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    Up until they were forced to amalgamate, Esquimalt Fire and Police were essentially the same thing. They were the last Canadian dept to be crosstrained. As I understand it their shifts were typical 4 on 4 off, with 2 days fire and 2 days pd.

    That all ended 1 Jan 03 when the City of Victoria ordered them to stand down and integrate with the City of Victoria services. Twas not a happy day in Esquimalt.
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    Forum Member DeputyChiefGonzo's Avatar
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    The respective departments have a distinct and separate function, and should be approached as such.

    It's funny, but you don't see firefighters ask or being forced to be cross trained as cops, do you?
    ‎"The education of a firefighter and the continued education of a firefighter is what makes "real" firefighters. Continuous skill development is the core of progressive firefighting. We learn by doing and doing it again and again, both on the training ground and the fireground."
    Lt. Ray McCormack, FDNY

  4. #4
    Forum Member DennisTheMenace's Avatar
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    Quote Originally Posted by CaptainGonzo
    The respective departments have a distinct and separate function, and should be approached as such.

    It's funny, but you don't see firefighters ask or being forced to be cross trained as cops, do you?
    Talk to George about that one!
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    Quote Originally Posted by nyckftbl View Post
    LOL....dont you people have anything else to do besides b*tch about our b*tching?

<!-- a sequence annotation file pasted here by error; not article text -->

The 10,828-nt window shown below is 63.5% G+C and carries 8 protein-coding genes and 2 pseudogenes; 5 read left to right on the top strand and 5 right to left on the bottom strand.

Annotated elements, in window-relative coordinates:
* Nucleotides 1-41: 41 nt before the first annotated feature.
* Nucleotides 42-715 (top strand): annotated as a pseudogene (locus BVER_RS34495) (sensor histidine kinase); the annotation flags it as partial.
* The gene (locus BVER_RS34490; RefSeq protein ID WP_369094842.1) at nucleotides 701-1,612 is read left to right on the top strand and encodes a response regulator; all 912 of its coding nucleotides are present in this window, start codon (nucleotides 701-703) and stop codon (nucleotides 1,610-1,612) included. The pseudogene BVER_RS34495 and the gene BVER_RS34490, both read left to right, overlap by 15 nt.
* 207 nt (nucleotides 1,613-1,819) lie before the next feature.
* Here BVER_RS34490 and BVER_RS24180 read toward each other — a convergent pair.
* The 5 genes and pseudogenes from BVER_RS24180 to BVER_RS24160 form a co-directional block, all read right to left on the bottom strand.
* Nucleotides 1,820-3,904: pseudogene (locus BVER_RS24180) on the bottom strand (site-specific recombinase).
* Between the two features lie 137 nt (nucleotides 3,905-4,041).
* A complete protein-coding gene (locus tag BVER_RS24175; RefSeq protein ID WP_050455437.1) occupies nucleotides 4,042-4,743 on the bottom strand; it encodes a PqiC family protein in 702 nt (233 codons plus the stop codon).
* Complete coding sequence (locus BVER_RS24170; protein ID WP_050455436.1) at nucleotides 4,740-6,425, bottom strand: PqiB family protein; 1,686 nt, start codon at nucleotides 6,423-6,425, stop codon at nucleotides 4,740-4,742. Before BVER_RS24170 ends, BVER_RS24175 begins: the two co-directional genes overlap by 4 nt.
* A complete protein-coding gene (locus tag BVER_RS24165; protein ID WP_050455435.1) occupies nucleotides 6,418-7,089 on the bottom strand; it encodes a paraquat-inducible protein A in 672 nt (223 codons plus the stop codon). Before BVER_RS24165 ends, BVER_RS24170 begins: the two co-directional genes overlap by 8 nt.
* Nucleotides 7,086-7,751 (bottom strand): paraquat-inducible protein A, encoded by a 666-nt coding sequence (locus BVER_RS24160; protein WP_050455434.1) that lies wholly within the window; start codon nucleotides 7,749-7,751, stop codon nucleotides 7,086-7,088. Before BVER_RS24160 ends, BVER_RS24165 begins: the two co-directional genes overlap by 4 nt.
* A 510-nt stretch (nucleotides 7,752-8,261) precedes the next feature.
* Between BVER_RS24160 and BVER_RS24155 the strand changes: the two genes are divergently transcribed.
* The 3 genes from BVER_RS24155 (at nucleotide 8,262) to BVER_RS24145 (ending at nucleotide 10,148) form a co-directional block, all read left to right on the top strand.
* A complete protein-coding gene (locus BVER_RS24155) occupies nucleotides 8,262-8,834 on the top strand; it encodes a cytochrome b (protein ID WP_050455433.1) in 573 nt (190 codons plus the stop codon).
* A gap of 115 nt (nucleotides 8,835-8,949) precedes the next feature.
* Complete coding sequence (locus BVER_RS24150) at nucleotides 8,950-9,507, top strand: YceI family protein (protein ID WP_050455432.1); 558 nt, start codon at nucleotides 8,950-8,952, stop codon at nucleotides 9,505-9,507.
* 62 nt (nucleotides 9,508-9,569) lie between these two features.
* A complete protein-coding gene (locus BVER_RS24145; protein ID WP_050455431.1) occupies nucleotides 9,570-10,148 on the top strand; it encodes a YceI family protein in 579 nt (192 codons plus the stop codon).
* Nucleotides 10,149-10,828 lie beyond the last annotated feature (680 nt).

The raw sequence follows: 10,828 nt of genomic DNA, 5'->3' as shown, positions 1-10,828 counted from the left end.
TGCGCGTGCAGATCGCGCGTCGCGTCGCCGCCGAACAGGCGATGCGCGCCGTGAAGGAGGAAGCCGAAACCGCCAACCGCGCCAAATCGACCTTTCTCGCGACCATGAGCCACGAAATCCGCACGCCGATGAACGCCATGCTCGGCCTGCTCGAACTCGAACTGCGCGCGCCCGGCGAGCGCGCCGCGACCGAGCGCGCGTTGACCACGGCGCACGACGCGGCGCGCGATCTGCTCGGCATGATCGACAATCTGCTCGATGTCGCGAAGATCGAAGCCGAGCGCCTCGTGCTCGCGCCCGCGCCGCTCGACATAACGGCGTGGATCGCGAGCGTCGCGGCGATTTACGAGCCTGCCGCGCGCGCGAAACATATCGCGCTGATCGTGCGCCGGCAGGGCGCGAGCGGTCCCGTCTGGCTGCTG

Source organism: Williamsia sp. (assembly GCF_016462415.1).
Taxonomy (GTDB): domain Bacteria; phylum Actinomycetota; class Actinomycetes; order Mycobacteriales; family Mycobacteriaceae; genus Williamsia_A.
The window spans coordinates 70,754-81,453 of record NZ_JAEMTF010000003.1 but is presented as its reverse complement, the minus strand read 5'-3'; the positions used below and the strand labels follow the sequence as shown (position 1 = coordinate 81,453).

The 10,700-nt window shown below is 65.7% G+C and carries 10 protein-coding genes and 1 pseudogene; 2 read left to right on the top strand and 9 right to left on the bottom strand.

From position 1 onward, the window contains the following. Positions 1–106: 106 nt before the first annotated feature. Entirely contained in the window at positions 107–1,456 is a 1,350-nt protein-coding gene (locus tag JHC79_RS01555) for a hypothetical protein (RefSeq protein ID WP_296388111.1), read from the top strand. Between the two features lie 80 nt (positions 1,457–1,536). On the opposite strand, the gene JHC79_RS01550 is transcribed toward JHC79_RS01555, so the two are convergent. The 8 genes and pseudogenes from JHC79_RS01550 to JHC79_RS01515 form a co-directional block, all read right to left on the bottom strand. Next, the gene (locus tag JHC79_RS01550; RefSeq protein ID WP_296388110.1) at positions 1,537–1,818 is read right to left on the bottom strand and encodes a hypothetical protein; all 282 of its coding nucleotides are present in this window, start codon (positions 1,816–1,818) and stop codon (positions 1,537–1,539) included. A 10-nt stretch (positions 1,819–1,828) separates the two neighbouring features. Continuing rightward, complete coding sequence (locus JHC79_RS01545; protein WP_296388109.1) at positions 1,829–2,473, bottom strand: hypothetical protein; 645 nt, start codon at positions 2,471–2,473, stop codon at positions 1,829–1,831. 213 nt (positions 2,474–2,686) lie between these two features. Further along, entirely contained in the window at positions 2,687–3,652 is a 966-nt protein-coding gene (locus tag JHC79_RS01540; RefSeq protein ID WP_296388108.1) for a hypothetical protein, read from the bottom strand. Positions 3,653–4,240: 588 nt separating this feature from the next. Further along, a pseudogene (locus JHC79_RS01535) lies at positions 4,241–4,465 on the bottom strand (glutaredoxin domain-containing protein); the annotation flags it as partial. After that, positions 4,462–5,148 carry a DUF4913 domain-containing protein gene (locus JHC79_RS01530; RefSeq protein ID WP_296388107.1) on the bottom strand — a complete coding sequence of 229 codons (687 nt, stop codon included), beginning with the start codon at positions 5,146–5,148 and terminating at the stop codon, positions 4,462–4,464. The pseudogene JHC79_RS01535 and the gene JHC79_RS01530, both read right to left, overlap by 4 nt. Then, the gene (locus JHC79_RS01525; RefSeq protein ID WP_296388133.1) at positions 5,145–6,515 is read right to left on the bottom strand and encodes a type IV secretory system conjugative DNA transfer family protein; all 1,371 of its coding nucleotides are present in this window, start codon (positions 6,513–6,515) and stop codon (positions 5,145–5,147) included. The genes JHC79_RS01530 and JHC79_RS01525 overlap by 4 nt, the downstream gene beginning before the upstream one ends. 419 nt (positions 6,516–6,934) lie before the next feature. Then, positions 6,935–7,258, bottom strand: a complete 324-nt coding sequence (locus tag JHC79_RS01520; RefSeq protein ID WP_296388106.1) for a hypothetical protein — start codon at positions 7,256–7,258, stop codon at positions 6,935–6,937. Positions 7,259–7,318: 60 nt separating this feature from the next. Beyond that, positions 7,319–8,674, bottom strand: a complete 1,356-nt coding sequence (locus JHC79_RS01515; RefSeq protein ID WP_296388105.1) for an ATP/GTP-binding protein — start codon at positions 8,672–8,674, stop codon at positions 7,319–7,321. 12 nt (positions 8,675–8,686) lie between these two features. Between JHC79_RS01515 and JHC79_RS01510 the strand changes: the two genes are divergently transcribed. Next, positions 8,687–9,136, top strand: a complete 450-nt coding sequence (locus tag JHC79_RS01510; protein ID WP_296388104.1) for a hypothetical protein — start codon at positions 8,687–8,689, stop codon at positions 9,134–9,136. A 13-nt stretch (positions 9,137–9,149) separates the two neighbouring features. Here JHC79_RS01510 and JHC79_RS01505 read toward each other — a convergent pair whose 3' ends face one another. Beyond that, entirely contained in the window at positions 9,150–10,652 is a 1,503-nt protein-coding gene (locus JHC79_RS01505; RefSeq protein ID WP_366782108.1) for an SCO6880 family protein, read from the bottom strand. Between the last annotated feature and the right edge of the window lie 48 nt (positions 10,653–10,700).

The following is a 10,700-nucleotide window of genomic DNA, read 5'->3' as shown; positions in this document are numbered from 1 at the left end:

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    Forum Member stm4710's Avatar
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    Quote Originally Posted by CaptainGonzo
    The respective departments have a distinct and separate function, and should be approached as such.

    It's funny, but you don't see firefighters ask or being forced to be cross trained as cops, do you?
    Ahh.....FIU and FPO's.
    I dont suffer from insanity, I enjoy every minute of it.

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    MembersZone Subscriber savoy6's Avatar
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    http://www.ashpublicsafety.com/

    This a pretty unique department.

    I am not saying I agree or disagree with it, just saying it's unique.

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    Default Don't bet your check on it

    Quote Originally Posted by CaptainGonzo
    It's funny, but you don't see firefighters ask or being forced to be cross trained as cops, do you?

    While I agree they are 2 distinctive roles, I think the PSO system has merit for smaller cities. As budgets continue to tighten, I anticipate much more experimentation.

    Kalamazoo Michigan has been PSO since the mid 80’s. Those that I have asked say they like it. “Never a dull moment.” They started as a PSO and can’t imagine split roles.

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    Forum Member firehick's Avatar